Vibrio sp. 6EFE exhibited creamy round colonies on LA medium and turned brown as the culture becomes old. The cell morphology characteristics showed Gram-negative, with aerobic growth conditions. In addition, it appeared straight to curved non-sporulating rods with approximately 0.6 to 0.7 μm in width and 1.2 to 2.4 μm in length as shown in Fig. 2A. It grew well at the temperature range of 15-25°C, in the presence of 3-6% NaCl, and pH 7.0. For biochemical characteristics, it was positive to glucose, lactose, maltose, and methyl red tests. In addition, it was positive to indole test, gelatin hydrolysis, citrate utilization, catalase, oxidase, beta-glucosidase, L-proline arylamidase, and Glu-gly-arg-arylamidase tests and negative to urease test [21, 22]. For the bioluminescence feature, a bluish-green was emitted by Vibrio sp. 6EFE that was streaked on the LA plate and detected in a dark room in the absence of light as shown in Fig. 2B.

Fig. 2
figure 2

A SEM micrograph of Vibrio sp. 6EFE (×15,000); B bioluminescence of Vibrio sp. 6HFE grown on LA medium agar plates for 12 h at 30°C

Bioluminescence intensity optimization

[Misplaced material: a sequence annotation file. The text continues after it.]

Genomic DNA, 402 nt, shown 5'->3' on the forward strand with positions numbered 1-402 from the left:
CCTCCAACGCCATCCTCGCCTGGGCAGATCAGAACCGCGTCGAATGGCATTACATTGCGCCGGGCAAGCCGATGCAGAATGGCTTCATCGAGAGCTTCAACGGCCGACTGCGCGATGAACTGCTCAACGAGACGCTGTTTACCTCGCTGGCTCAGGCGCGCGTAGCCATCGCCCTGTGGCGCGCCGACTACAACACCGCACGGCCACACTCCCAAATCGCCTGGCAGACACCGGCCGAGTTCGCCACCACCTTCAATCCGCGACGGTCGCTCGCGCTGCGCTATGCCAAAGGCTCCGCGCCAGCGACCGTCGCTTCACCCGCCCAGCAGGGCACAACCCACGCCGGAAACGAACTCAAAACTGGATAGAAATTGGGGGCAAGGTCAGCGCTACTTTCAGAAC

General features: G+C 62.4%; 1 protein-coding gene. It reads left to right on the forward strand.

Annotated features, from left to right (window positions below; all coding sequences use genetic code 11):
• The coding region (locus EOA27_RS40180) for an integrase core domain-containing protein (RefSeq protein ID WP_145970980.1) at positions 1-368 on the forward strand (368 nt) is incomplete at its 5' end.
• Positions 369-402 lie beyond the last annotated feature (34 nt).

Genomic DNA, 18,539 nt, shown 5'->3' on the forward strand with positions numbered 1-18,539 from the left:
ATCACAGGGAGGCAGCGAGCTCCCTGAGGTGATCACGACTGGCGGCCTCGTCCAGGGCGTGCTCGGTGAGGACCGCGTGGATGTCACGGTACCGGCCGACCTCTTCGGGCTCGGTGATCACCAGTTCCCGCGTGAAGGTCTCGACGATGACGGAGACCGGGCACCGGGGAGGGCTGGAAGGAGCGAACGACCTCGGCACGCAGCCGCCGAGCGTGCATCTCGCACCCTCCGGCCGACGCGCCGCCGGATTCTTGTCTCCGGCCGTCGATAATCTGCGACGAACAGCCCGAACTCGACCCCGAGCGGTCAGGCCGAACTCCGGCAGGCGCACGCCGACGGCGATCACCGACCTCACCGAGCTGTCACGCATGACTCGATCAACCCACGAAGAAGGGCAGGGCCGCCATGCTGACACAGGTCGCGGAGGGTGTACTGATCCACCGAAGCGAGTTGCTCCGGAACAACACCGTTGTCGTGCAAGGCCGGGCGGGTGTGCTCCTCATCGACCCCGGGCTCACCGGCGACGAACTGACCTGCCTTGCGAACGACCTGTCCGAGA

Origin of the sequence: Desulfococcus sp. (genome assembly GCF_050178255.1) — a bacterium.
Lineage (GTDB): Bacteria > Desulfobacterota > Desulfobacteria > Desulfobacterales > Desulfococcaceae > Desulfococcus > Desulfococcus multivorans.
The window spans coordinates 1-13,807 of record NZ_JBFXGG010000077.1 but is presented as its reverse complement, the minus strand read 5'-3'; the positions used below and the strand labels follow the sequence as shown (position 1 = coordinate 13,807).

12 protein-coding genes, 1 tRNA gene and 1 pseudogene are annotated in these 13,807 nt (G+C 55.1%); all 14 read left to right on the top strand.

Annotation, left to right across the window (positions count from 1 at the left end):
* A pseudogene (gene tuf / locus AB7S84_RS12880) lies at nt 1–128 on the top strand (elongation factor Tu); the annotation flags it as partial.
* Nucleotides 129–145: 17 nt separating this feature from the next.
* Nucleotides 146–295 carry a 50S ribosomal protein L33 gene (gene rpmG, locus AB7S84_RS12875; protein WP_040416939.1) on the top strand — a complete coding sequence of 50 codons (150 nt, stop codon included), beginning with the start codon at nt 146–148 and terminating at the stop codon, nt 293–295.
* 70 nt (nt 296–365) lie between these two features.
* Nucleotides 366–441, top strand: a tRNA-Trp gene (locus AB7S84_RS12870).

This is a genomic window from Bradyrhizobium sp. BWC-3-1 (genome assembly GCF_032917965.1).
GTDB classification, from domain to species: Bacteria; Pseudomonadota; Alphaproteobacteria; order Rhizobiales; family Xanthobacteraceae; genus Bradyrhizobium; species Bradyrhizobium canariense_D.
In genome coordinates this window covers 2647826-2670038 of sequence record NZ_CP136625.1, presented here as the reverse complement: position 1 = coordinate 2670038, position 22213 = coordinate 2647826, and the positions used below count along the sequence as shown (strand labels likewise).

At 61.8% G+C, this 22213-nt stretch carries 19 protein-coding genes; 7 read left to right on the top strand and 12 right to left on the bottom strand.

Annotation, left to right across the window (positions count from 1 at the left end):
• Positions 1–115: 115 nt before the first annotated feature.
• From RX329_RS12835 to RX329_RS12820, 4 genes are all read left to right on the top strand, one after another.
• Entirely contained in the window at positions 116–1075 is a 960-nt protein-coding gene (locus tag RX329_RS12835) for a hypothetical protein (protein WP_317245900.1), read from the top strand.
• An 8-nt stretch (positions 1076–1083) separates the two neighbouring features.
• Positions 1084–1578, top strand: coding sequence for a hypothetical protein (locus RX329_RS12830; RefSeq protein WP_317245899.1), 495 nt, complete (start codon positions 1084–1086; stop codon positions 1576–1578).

One variable at a time (OVAT)

Three variables were investigated here to study their effect on the bioluminescence of Vibrio sp. 6HFE. The effect of temperature is illustrated in Fig. 3A. Vibrio sp. 6HFE displayed high-intensity values 1.5 × 106 and 1.47 × 106 CPS, at 25°C and 30°C, respectively, and also high stability till 6h.

Fig. 3
figure 3

Bioluminescence of Vibrio sp. 6HFE grown on LA broth at different temperatures (A), under shaked and static conditions (B), and correlation between bioluminescence of Vibrio sp. 6HFE and its growth (C)

At a temperature lower or higher than this range, bioluminescence decreased greatly and was inhibited completely at ˃ 30°C. For aeration effect, the bioluminescence intensity appeared higher under shaking than static condition, at 25°C for 12 h, as illustrated in Fig. 3B. The effect of incubation time is shown in Fig. 3C, and the bioluminescence intensity curve of Vibrio sp. 6HFE in association with the growth curve was studied at a fixed time interval over 24 h of incubation, under shaking condition at 25°C. A typical growth profile with characteristic stages (lag, logarithmic, and stationary) was displayed. In parallel, the bioluminescence intensity increased steadily till reached to its maximum value 1.5 × 106 CPS at the stationary phase. However, upon 24-h incubation, the bioluminescence intensity remained stable.